Local Gov’t Stories, Events
Ref. : Civic Events
Ref. : Arts & Education Events
Ref. : Public Service Notices
Books, Films, Arts & Education
Ref. : Letters to the editor
Health Care & Environment
07.16 Temer Signs Law That Could See Millions of Acres Lost in the Amazon [similar to Trump's privatization of US federal public/park land]
07.16 Trump regrets 'bizarre mistake' of Paris climate pullout, Branson claims [just hearsay? would a Republican ever dis the Koch brothers?]
07.15 The Uninhabitable Earth
News Media Matters
US Politics, Policy & 'Culture'
07.20 What It Means to Be on the Left [what a shame that America denies such thoughtful discussion in mainstream media...]
07.20 H.R. 1628, Obamacare Repeal Reconciliation Act of 2017 [a pattern of willfull immoral conduct by Republicans in Congress: a small increase in taxing the very-rich or on burning fossil fuels would solved many problems more equitably]
07.20 No water for poor people: the nine Americans who risked jail to seek justice [a pattern of willfull immoral conduct in Gov. Rick Snyder's Michigan, where a small increase in taxing the very-rich or for gasoline would have solved many problems without hurting a desperately poor population]
07.18 The Real Voter Fraud
07.18 This Billionaire Mega-Donor Gets It: The Democrats Need Bernie Sanders [We need to catch-up with changes smarter & fairer countries did 70 years ago]
07.18 Decaying infrastructure taking a toll on America [can we outsource for better government?]
07.18 Senate will vote to repeal Obamacare without replacement, after new healthcare bill stumbles [unfair, illogical and immoral government fails again because of "traitors"]
Economics, Crony Capitalism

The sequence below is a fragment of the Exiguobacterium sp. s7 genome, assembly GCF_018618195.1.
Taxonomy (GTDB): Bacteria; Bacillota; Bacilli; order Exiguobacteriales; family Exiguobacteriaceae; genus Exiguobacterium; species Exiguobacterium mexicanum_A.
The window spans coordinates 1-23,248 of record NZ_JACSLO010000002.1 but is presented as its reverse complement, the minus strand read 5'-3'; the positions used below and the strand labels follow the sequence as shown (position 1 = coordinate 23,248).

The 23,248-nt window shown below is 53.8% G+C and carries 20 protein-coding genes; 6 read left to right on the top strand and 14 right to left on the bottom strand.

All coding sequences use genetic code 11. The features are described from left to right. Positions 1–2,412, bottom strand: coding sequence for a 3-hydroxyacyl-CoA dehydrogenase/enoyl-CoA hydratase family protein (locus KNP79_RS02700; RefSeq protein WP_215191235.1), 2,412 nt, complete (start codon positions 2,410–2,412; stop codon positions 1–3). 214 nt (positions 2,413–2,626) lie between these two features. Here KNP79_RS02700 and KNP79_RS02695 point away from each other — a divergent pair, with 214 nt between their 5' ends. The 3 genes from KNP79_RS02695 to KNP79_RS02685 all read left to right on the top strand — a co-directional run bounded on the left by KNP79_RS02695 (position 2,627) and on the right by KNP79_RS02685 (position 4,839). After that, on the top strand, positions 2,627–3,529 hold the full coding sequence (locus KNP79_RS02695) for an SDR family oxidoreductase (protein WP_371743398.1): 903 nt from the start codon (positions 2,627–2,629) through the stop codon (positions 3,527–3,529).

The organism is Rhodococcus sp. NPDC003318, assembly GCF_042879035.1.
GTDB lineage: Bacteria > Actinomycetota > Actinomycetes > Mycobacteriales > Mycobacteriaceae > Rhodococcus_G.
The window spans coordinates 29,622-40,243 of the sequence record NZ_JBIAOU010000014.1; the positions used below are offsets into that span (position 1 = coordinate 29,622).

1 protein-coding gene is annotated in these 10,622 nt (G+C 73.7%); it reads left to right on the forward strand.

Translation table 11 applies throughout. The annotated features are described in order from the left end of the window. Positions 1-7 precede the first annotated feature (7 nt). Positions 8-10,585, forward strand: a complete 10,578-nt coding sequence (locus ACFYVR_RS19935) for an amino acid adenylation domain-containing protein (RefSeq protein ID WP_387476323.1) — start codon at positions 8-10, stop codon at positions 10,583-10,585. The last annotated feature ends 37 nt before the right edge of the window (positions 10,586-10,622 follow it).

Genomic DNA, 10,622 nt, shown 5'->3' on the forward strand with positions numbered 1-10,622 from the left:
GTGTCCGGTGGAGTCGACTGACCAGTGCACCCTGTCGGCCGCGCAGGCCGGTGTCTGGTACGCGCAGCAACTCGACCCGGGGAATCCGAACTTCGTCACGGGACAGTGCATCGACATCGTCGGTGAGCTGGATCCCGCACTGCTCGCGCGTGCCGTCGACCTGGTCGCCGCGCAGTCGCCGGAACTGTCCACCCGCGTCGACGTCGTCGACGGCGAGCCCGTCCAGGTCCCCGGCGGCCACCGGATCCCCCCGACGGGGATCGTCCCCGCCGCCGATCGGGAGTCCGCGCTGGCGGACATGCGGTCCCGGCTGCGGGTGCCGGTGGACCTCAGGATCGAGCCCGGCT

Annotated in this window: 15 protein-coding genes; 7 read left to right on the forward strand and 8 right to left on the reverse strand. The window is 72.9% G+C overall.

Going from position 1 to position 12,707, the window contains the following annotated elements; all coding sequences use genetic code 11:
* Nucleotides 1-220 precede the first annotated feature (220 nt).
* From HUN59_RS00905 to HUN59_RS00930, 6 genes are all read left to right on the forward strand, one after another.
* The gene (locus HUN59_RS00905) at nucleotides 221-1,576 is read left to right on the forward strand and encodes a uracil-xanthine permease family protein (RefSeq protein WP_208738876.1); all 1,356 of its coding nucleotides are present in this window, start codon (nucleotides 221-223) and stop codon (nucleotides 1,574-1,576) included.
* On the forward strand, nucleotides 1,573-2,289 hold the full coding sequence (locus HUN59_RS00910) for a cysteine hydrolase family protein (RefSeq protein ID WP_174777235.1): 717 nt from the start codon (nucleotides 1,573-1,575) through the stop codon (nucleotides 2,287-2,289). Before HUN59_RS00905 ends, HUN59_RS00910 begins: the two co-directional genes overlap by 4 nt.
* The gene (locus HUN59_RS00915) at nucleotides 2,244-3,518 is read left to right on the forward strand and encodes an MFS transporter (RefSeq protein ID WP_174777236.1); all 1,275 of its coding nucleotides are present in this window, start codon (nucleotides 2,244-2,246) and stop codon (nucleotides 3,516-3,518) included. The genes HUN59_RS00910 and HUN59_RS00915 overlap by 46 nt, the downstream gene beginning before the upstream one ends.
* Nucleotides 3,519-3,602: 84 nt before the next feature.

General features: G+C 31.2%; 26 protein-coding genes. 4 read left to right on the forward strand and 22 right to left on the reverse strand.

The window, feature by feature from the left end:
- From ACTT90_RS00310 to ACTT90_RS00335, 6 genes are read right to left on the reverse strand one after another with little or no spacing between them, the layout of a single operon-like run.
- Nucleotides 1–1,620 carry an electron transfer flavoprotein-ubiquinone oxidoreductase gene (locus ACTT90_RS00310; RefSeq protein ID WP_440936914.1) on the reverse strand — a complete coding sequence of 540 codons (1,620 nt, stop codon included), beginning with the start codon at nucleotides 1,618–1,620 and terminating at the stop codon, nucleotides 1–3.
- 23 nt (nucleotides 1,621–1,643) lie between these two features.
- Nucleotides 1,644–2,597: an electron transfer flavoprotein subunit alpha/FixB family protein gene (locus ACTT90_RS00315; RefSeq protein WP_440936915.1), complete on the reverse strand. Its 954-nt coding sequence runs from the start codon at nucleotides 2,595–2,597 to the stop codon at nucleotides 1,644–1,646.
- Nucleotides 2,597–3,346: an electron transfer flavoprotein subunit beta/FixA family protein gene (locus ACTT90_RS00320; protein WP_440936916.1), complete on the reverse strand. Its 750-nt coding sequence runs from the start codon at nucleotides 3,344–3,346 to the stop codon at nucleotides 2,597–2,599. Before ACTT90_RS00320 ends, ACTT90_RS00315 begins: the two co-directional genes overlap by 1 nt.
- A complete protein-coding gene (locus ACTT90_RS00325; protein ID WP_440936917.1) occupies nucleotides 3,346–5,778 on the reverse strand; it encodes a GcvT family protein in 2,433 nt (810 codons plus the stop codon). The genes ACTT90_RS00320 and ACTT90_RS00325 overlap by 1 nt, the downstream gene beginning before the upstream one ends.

07.20 Asia's coal-fired power boom 'bankrolled by foreign governments and banks' [after being warned by the World Bank against building new coal burning coal power plants—as their use may soon become illegal, will the public be forced to pay-off such stupid loans?]
07.19 End of the 'rip-off': all charges for paying by card to be banned [a possiblity in the more corrupt U.S.?]
07.19 A despot in disguise: one man’s mission to rip up democracy [treason is much too kind a word for this]
07.17 JP Morgan chief blasts US dysfunction: 'It's almost an embarrassment being American' [enabled by the Citizens United Ruling, Birchers—founded and funded by the Koch bros. network—ruthlessly pursue personal profits, destroying America and its public as byproducts]
07.17 Trump's tax proposal would push US below Greece on inequality index [disgusting]
International & Futurism
07.20 Why Canada Is Able to Do Things Better [they avoid childish reasoning]
07.20 U.S. Lawmakers Seek to Criminally Outlaw Support for Boycott Campaign Against Israel [Israel is quilty of war crimes over decades against Palestinians, but let's just ignore that...]
07.20 Crime rise is biggest in a decade, ONS figures show [how does this correlate with rising inequality and poverty, we don't wonder]
07.18 The Burden of Taxation in the United States and Germany [interesting and clearly written]
Dollar Dreams from 'Dollar Bill' Bradley
Bradley’s book, We Can All Do Better, has an early chapter, "Uprooting the Root of All Evil," that examines the corruption of politics by checkbooks.
Dollars deliver messages in a new book by “Dollar Bill” Bradley, and the former Rhodes scholar, NBA star, U.S. Senator and presidential candidate has no doubt where the dollars should and shouldn’t be going. They should be pouring FDR-style into job creation, and they shouldn’t be donated to politicians, especially dollars from corporations.
Bradley’s book, We Can All Do Better, has an early chapter, "Uprooting the Root of All Evil," that examines the corruption of politics by checkbooks. “At the core of the Washington culture is money,” the chapter begins. “It burdens politicians with the need to raise it. And when they’ve raised it, it compromises them.”